Sommelier Series | Top wine pairing tips

Updated: Nov 5, 2021

In the next instalment of our Sommelier Series, we asked the legendary "Wine Man" and self-confessed professional drinker, Peter Bourne, for his top wine pairing tips.

Peter has been involved in the Australian wine industry for more than 40 years, originally as a fine wine merchant and more recently as a writer, educator and host of wine appreciation courses and tasting masterclasses.

Interview with Peter Bourne
Top wine pairing

"When you start to think about the weather or the time of year, you naturally think about warming, comfort food, and you want equally warming wines to match that. This is the time of year when you would dive into a fuller-bodied shiraz or cabernet sauvignon because they go with the richer, meat-based foods we are eating.

"Whether it is a roast or even a risotto you're making for dinner, both go well with a medium-weight red. My biggest advice for food and wine matching is that it is not about the colour, but it is definitely about the weight. So, if you have full-flavoured food, you want a full-flavoured wine to go with it.

"Conversely, in the summer you are having lighter, fresher foods like seafood and salads, so you are going to pick reds and whites that have a lithe frame.

"We are lucky to have a lot more choice of reds these days. At the start of my career, reds were all full-bodied and heavy - even rosé was quite lolly tasting. Some of the new wave grenaches that have been made in the nouveau style - the wine is sold the same year it is harvested - are simply delicious. Beaujolais nouveau offer some fantastic opportunities.

"There are also some excellent lighter reds coming from Italy and Spain. We didn't plant those grape varieties until more recently - only 20 -30 years ago - so they are still young wines. It's exciting to see how much our portfolio of grapes in this country is changing and adapting to work with the diverse foods that we eat.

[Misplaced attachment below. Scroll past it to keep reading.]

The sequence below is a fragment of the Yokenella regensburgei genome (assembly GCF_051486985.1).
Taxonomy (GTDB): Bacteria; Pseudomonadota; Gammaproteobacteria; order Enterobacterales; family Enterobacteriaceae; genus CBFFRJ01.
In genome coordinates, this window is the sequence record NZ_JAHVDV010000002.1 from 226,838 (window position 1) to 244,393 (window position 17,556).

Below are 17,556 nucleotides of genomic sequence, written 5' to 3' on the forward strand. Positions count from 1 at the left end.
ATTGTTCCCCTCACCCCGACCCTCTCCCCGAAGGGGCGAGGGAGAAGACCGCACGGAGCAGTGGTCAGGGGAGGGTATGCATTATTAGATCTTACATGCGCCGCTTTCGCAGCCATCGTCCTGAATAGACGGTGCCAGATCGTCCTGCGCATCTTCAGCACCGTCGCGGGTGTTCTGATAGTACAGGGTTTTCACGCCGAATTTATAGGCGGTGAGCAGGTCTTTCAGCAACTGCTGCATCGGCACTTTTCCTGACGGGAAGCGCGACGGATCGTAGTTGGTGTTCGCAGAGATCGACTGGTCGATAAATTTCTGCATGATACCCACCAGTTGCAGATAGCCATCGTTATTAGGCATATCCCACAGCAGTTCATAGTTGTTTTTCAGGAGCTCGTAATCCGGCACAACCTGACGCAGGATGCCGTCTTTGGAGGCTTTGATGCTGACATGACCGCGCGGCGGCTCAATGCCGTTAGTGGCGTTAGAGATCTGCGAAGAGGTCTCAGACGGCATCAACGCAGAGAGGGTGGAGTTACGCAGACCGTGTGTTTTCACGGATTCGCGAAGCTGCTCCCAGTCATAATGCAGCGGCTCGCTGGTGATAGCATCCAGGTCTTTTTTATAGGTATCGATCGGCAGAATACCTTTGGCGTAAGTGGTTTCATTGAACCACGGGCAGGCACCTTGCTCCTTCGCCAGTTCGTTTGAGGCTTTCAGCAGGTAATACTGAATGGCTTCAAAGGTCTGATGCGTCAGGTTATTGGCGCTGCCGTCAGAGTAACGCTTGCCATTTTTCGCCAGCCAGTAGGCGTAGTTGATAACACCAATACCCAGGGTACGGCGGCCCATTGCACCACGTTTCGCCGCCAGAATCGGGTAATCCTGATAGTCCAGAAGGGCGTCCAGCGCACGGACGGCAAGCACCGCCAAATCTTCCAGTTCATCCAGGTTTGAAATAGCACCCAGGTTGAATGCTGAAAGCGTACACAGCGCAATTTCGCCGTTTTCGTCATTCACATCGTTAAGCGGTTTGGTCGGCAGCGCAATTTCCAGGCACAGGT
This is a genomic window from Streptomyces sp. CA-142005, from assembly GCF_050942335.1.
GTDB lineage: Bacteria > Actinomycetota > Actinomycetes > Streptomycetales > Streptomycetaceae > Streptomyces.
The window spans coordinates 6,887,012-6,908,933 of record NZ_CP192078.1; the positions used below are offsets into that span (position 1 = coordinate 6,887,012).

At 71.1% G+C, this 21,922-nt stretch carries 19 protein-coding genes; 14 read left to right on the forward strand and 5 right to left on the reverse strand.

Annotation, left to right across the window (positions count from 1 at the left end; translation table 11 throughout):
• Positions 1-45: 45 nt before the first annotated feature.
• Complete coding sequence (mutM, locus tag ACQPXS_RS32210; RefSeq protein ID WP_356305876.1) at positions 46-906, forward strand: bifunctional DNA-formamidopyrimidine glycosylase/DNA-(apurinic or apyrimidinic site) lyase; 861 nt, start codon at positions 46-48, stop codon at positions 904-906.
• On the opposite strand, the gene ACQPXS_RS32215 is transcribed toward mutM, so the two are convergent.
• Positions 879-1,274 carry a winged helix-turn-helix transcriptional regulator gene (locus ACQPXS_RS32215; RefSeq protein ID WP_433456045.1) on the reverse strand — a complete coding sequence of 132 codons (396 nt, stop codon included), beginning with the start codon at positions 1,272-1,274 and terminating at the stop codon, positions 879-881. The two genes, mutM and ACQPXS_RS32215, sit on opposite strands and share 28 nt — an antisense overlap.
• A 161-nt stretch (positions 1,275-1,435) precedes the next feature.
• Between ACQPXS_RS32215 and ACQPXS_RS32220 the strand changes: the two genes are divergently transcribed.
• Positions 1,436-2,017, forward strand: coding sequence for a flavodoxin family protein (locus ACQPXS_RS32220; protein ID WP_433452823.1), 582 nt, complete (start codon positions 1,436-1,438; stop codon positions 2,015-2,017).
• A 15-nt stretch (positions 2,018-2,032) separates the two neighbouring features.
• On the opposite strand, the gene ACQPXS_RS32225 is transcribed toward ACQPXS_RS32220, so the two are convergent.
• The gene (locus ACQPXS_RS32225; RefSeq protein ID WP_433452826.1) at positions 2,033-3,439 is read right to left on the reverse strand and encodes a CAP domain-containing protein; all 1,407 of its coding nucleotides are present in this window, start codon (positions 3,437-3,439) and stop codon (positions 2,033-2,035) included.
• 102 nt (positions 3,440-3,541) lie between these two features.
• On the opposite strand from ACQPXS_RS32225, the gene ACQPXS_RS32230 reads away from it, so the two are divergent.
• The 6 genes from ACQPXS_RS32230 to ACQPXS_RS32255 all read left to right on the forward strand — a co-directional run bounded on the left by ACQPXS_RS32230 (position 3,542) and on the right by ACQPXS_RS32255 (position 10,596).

"With a steak, or anything protein and fat-based (fat is flavour, protein is the meatiness), you want to head towards a wine that is loaded with that. The fuller shiraz or the cabernet sauvignon both have lots of fruit intensity, but more importantly tannin, from the skin and from the oak. The tannin really soaks up the protein from the meat. So, if you have a high tannin wine, you would want to be eating a hit of protein to bring out the flavours.

"For vegetarians, that will come from lentils and similar types of ingredients, which might also have a richer sauce to go with it. They really do work together.

"When you have a heavy red, and that tannin hits your mouth, you will get a dry mouth. But when you put your food into your mouth and you chew, suddenly all that tannin is stripped away - your mouth feels refreshed.

"If you are not a red wine drinker, you need to go for oak-influenced whites wine, like a Chardonnay, which has that extra richness to it. It needs to be drunk together with foods that are rich in protein - you don’t want open a bold chardonnay with oysters or prawns but it is perfect with a chicken dish."

Hope you enjoy these tips and keep them in mind next time you are looking for some wine to pair with your favourite dish 🍷

To learn more about Peter, visit his website here.

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